Mothers explain the reasons why they have ‘ghosted’ friends

Is this why you’ve been ghosted? Women reveal the reasons they’ve cut ties – from friends getting ‘obsessive’ to being too embarrassed to say they don’t want to meet for coffee

  • The woman, posting on Mumsnet, was inundated with interesting responses 
  • Some people blasted the act of ghosting and dubbed it a ‘mean attitude’ 
  • But most of the responses were by women saying they felt they had ‘no choice’ 

Ghosting is one of the perils of the modern age in both friendships and relationships, and those who do it are usually roundly criticised for not considering the other person’s feelings. 

But now women who have ghosted former friends, have shared their side of the story, revealing why they had to cut all ties. 

Taking to Mumsnet, a British mother asked if anyone had ever ghosted a friend, saying it had happened to her a few times and she’d never really understood why. 

‘Have you cut them off, stopped contacting them or replying to them?’ she said. ‘Why did you do it? What was going through your head? Do you regret it?

Commenters revealed the ghosting had been prompted by ‘stalker’ behaviour, verbal abuse and constant put downs by their former friends.  

The woman, posting on Mumsnet, was inundated with responses as to why people had ‘ghosted’ – or stood up – their friends – garnering some interesting responses. Stock image

While some people blasted the act of ghosting and dubbed it a ‘mean attitude’, a lot of women said that they felt they had no other choice to cut ties with certain friends.

One woman said: ‘I tried the nicely nicely approach, and just excused myself from social events, said I wasn’t available, but then she reached stalker territory.

‘So I stopped texting her back all together and actively avoided places where she might be.’

Another woman took a similar stance when the relationship became too intense.




 As people shared their stories, one commenter said that it’s not acceptable to ghost people, as it’s a ‘mean’ thing to do 

‘She was way too obsessive and full-on constantly. I’d tried to set boundaries, which she didn’t like, and I was not looking for that level of friendship,’ she said.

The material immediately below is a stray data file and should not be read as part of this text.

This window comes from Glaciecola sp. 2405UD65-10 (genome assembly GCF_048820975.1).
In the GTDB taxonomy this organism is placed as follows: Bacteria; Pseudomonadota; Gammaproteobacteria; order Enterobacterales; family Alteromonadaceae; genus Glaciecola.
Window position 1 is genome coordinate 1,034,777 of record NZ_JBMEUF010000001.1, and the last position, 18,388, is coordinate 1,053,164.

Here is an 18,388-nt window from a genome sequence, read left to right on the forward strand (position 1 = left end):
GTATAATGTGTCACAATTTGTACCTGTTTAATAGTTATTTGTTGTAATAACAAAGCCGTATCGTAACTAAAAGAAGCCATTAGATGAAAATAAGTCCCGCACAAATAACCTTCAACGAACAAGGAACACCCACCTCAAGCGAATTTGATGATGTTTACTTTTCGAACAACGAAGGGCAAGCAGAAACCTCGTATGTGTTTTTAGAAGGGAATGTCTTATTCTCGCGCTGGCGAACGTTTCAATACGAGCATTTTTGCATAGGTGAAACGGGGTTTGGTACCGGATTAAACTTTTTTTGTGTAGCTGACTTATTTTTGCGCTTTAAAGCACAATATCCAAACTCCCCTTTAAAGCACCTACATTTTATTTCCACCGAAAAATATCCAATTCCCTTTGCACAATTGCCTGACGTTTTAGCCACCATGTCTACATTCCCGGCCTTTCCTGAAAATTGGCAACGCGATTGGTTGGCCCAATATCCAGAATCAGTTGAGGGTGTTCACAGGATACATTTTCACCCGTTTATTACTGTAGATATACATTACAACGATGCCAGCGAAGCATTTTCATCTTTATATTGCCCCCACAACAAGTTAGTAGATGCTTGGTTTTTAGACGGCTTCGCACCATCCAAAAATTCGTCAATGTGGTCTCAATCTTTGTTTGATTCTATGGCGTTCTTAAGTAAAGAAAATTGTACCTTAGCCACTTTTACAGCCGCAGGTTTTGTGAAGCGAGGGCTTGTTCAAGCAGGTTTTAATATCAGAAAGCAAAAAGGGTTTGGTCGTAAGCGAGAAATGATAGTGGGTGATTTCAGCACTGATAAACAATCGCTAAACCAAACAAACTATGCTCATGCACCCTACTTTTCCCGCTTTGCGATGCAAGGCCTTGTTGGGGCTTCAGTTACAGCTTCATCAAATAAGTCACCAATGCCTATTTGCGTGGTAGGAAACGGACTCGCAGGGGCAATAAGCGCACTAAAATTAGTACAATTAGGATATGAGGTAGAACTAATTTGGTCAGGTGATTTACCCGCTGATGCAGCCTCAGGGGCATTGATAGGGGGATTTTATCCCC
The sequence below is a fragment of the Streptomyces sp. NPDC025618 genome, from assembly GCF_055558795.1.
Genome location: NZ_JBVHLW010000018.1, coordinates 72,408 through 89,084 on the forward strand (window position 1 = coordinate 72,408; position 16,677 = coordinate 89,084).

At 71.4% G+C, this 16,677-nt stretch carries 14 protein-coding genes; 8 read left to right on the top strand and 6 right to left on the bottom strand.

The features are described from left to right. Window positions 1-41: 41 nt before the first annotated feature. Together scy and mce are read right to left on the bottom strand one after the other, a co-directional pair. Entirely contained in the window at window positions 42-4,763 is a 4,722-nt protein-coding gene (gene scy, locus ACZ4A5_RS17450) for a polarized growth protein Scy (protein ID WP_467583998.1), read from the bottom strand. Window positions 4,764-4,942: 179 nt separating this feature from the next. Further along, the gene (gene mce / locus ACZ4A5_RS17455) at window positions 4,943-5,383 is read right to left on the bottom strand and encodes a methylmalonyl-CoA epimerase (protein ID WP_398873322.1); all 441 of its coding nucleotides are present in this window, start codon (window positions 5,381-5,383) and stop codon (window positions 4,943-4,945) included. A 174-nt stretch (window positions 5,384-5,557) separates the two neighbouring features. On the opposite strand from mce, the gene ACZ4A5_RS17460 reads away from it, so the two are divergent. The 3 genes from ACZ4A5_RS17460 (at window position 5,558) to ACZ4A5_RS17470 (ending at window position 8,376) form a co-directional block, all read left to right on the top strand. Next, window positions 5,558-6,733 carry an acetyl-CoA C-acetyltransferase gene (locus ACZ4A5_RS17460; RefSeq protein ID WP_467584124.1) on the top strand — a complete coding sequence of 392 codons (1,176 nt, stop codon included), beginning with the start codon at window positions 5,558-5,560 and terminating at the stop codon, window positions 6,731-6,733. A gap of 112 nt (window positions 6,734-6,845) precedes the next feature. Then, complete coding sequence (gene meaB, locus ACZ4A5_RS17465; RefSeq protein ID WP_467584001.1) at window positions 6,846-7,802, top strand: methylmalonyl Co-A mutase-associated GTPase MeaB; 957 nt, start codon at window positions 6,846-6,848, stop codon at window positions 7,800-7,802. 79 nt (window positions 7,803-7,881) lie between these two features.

‘So I decided that I didn’t want to pursue that friendship anymore.’

What is ‘ghosting’?

Ghosting is having someone that you believe cares about you, whether it be a friend or someone you are dating, disappear from contact without any explanation at all. 

People who ghost are primarily focused on avoiding their own emotional discomfort and they aren’t thinking about how it makes the other person feel, according to experts.

Source: Psychology Today 

Another woman shared an even worse story, telling how she moved in with her one-time friend, before the relationship turned sour and the woman verbally abused her. 

She said the friend came to live with her while she looked for a place in a new country, but her pal seemed jealous that she spoke the language and had her life in order. 

‘She started making digs at me ALL the time. Digs about my looks (she’s a stunner, I’m not), my hobbies, my friends, my clothes, my work and all the time. 

‘I knew what she was going through was hard, and we were friends, so let it go at first.’

She said the abuse got worse and she couldn’t deal with it.

‘I couldn’t cope hearing anything else bad about me, being told it was a joke, being told I was unfair to her and having to deal with her crying (loudly). So I ghosted her,’ she wrote on the forum. 

‘I felt horrible for doing it – truly horrible – and embarrassed, because that’s not how I treat people. I didn’t know what else to do and it was instinctive by that point. I knew it wasn’t nice but I still couldn’t make myself re-enter the situation where I was going to be humiliated again,’ she reasoned.’ 

Another woman told a story of how her friend called her and hurled abuse at her, because she cancelled plans with 24 hours notice to be with her uncle who was just out of surgery. 

A survey by Elle revealed that 26 percent of women and 33 percent of men have both ghosted and been ghosted, while 24 percent of women and 17 percent of men admit to ghosting (but not being ghosted on).

Relationship research shows that ghosting (or avoidance) is the worst way to end a relationship, according to the recipient, and can actually lead to bigger confrontations down the line. 

Most people on the thread said they felt guilty but many felt they had no choice but to ‘ghost’ 








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